sun 22/01/2017

National Theatre

The Best Plays in London

Buried Child, Trafalgar Studios ★★★★ Ed Harris gives a masterclass in Sam Shepard's gothic family drama. Until 18 FebCinderella, London Palladium ★★★★ Welcome return of pantomime to this iconic venue. Until 15 JanDead Funny, Vaudeville Theatre ★★★★...

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Love, National Theatre

For a play that ends with 15 minutes of breath-stopping, jaw-dropping theatre that is surely as powerful as anything the departing year has brought us, Alexander Zeldin’s Love has a challenging relationship to the concept of drama itself. For the...

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Hedda Gabler, National Theatre

Theatre conventions are a funny thing. Today, it’s actually quite difficult to see a modern classic dressed in the clothes and performed on the set of its specific historical period. It has to be in contemporary dress. And in a contemporary setting...

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Peter Pan, National Theatre

The cry "Let's pretend" must have been heard often when J M Barrie played with the Llewelyn Davies boys in Kensington Gardens or at Black Lake Cottage in Surrey. The five sons of Arthur and Sylvia, orphaned as children and adopted by Barrie, almost...

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This House, Garrick Theatre

This House arrives in the West End with magic timing - a comedy about the farcical horrors of being a government with a wafer-thin majority, frantically wheeling out dying, suicidal and breastfeeding MPs to vote, horsetrading with "odds and sods" to...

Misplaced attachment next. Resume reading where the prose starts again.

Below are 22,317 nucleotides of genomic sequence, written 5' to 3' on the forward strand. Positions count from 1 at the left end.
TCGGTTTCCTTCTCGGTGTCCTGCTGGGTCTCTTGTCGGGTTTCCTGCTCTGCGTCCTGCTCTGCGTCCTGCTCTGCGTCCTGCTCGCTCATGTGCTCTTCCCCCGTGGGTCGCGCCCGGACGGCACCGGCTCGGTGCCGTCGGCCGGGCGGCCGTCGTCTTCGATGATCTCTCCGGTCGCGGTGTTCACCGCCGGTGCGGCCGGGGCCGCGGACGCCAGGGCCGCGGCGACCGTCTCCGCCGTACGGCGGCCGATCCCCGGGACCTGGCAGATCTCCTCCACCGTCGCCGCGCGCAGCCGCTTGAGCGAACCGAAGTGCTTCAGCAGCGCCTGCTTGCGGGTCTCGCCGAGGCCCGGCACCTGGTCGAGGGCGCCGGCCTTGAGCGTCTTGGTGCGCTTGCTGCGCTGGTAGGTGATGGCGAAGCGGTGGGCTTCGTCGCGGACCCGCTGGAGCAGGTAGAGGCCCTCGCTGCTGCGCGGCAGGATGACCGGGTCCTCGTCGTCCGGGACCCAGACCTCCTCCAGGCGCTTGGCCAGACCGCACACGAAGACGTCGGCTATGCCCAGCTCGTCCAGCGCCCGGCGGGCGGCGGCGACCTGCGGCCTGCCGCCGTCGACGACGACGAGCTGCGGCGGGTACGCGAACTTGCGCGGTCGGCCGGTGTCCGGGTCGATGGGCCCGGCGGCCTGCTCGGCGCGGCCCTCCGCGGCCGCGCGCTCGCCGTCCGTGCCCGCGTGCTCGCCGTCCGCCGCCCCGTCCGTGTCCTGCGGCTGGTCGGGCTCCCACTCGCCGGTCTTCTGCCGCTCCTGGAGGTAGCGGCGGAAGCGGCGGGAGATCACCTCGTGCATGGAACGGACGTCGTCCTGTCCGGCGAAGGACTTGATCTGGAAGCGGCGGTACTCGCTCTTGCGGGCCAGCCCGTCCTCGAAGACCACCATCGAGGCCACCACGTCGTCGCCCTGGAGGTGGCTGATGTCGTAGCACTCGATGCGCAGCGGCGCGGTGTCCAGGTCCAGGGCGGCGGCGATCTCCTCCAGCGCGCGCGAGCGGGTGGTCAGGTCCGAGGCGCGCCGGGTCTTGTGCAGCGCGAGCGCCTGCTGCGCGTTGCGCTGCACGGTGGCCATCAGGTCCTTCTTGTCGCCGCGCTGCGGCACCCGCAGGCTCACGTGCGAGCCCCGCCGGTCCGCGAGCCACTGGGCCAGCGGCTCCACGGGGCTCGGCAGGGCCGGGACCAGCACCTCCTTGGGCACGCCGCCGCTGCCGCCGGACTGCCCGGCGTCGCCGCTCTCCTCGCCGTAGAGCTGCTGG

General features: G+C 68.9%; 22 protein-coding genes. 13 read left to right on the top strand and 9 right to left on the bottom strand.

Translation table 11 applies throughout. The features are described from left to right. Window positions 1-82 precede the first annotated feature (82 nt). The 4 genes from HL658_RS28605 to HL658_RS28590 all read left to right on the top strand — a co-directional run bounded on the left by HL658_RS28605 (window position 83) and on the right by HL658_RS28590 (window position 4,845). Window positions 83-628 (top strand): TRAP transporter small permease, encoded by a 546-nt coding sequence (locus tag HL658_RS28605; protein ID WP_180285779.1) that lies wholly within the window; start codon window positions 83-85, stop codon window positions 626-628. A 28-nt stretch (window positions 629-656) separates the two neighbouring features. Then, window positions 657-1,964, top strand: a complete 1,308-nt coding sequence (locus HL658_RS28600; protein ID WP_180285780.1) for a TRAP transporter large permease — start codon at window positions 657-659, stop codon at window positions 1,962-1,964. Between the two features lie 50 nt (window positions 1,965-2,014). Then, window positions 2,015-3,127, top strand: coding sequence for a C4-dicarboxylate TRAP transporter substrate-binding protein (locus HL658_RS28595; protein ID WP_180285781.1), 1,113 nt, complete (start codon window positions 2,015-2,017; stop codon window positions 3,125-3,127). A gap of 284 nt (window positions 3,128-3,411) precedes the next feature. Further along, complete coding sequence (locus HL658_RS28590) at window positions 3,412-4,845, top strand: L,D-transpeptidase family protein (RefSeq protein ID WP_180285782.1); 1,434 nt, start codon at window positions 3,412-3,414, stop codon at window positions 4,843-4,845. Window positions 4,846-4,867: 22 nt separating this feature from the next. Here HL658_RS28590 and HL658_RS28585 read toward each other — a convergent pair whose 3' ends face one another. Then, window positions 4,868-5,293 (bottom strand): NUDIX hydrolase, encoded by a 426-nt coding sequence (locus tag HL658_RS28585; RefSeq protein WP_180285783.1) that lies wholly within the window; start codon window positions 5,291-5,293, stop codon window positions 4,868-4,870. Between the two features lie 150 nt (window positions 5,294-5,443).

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10 Questions for Playwright James Graham

Coalitions make for drama, and for comedy. We know that from, respectively, Borgen and the final series of The Thick of It. It is little wonder therefore that soon after the 2010 election delivered a hung Parliament, the National Theatre...

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Amadeus, National Theatre

Populist playwright Peter Shaffer, who died in June, gets a rapid honour from this flagship venue, which – aptly enough – is putting on his most popular play. So popular in fact that it has already sold out and is therefore critic-proof. Directed by...

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A Pacifist's Guide to the War on Cancer, National Theatre

Some have responded to the very notion of a musical about cancer as if the idea itself were breaking some unwritten code of what is permissible to put on stage – which seems a bit rich given that the same genre has accommodated pieces about AIDS (...

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The Red Barn, National Theatre

At first, I was a bit confused by the play’s title. After all, David Hare gave his 1998 adaptation of Arthur Schnitzler’s La Ronde the moniker of The Blue Room, which coincidentally is the same title as Mathieu Amalric’s very recent adaptation of a...

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Young Chekhov, National Theatre

"Yes, from life," Nikolai Ivanov (Geoffrey Streatfeild) says in passing of a painting midway through the early Chekhov play that bears his name. But the phrase could serve as the abiding achievement of the largely thrilling triptych of plays that...

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The Deep Blue Sea, National Theatre

From being the Aunt Sally of contemporary British theatre, attacked by the angry young men in the 1950s and the new wave of social and political realists for three decades after that, playwright Terence Rattigan is now well and truly rehabilitated....

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The Threepenny Opera, National Theatre

Last seen at the National Theatre over 10 years ago, Brecht and Weill’s The Threepenny Opera is back in a new adaptation by Simon Stephens. But looking at Rufus Norris’s epic-theatre-lite production – all exposed stage-mechanics and makeshift sets...

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